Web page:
April is International Cesarean Awareness Month (CAM). It is important to note that the idea of awareness globally around this topic is not just to help educate on overutilization when unnecessary but also that there is a lack of access to this procedure when it is necessary – both scenarios causing an increase in morbidity. According to research, 25 percent of countries underuse cesarean sections, while 60 percent of countries were found to overuse the procedure (Wiklund, I., 2018.). Some of the goals of organizations such as iCAN and CAM are to bring education, awareness and advocacy in order to:
- Lowering the rate of preventable cesareans is vital to improving maternal-child health
- Policies do not override a persons’ right to informed decision
- VBAC bans are unethical and unenforceable for hospitals to People have the right to informed refusal, which includes declining a cesarean.
- For most people, VBAC carries lower risks than a repeat
- A healthy birth incorporates emotional, physical, and spiritual well-
- When a cesarean is necessary, it can be a lifesaving surgery, and worth the risks
As a pelvic floor therapist, I can help play a role in these aspects especially physically and emotionally in preparation for delivery, recovery and in many cases attempts with trials of labor after a primary cesarean. As a cesarean and VBAC mom myself, I want to share both personal and professional aspects of cesarean awareness all month long. Stay tuned!
Tips for Preparing and Recovery for a Cesarean
While I am a big advocate for minimal intervention vaginal birth as a preference, it doesn’t always happen and I would like to start by saying no birthing way is wrong. Where the “wrong” comes in is when mom isn’t informed about her rights or her options, her consent is coerced or her voice has been silenced out of convenience.
With that being said, even if you are planning a vaginal birth as so many mamas know, there is that chance that it will end in cesarean surgery. If I can say anything that stays with you in this post it is that moms even in today’s medicine are not prepared prior to or post delivery for how significant this is. Your cesarean is a major abdominal surgery and nothing less!
- some hospitals have it as protocol to issue a support belt to be used during the first week or so (I would recommend asking what your OB/Midwife/hospital protocol is)
- Utilize good body mechanics – like in pregnancy, it is probably challenging to just pop up out of bed. After surgery, it is even more critical to use optimal body mechanics including log roll techniques when getting in/out of the bed/couch etc.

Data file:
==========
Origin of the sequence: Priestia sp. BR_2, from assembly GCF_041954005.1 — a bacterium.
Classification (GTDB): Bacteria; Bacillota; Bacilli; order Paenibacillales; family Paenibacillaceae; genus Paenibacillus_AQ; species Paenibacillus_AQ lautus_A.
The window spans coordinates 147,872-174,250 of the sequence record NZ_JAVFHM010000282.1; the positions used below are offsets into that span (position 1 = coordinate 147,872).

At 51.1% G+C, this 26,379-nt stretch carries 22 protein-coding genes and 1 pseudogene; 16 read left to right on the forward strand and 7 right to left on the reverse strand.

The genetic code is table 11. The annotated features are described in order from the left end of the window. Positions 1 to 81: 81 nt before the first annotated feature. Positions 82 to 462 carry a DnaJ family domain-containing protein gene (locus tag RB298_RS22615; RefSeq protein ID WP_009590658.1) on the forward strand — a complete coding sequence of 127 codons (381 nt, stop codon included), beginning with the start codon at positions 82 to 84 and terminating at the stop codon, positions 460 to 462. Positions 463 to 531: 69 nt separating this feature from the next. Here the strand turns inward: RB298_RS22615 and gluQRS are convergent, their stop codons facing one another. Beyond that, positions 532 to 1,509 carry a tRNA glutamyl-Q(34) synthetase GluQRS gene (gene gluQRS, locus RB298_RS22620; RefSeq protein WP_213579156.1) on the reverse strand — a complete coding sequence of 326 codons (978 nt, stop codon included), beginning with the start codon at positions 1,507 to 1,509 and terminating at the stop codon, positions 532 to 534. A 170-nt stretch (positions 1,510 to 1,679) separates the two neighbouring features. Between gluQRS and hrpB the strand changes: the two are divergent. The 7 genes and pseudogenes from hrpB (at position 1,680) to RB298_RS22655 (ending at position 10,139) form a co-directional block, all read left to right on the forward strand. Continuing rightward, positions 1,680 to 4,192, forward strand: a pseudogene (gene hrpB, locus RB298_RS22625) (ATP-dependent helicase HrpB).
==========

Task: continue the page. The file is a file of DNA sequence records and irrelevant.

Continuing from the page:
- Listen to your lifting precautions – if you aren’t given any for some reason, I would stick to the rule of nothing heavier than the baby for the first six weeks or so (that means just the baby – not the carrier!)
- Start gentle scar mobilization early – I will include an entire post regarding this information, but your pressure should be very light in the beginning and as your incision heals your depth/pressure can increase to improve extensibility between the layers of tissue.
- HYDRATE!! The last thing you want is to have issues with constipation or straining for your BMs postpartum and if you are taking pain meds there is a greater risk of You may even want to consider a stool softener (I know with my c-section it was prescribed to me)
- And finally, start our breath work early! This is important across the board but can really help with abdominal mobility and healing the connection with the pelvic floor.
Cesarean Scar Mobilization
Why is scar mobilization or massage so important? There are so many reasons why and this is a conversation that I have so many times over especially with my cesarean moms but also with laparoscopic and other abdominal surgeries and similarly in the orthopedic population with joint replacements and laparoscopic surgeries.
When the scar is not addressed, adhesions can be present around organs especially the colon, ovary, uterus and bladder. Restrictions can also reside in the fascial layers of the body. The issues that I see frequently related to abdominal scar restrictions include low back pain, bladder issues including frequent urination and pelvic pain/pain with intercourse to name a few. Additionally, scars can become hypersensitive and scar mobilization can even help with de-sensitization of the area.
When scar tissue begins to lie down, it is very haphazardly without regard to the alignment of any of the soft tissue configurations. The goal of scar mobilization is not to “break up” the scar tissue but to help realign and when done in the early stages help prevent the adhesions from forming at all or as significantly.
The first few weeks are a great time to start focusing on desensitization. Taking a variety of fabrics – soft cloths, tulle, baby blankets etc can help bring awareness and appropriate sensation to the area. Start moving more around the area and as it becomes more tolerable you can move closer to the incision.
Between three and six weeks, the tissues can begin mobilization focusing on the more superficial layers of the skin. Think of moving the area in multiple directions to help improve alignment in relation to the layers.
Progression from 6-12 weeks, it is important to start moving deeper into the tissues. First in the muscles/fascia and then to the organs. Again moving around the area of the incision then more directly on the incision.
Doing this around 5 minutes a day and working into your connection breath routine can make a tremendous difference in healing process and long term functionality.
If you are having difficulty with this or feel that you are not getting a response from the work you are doing, it would be helpful to reach out to a pelvic floor therapist to help guide you through the process and build a safe and functional progression.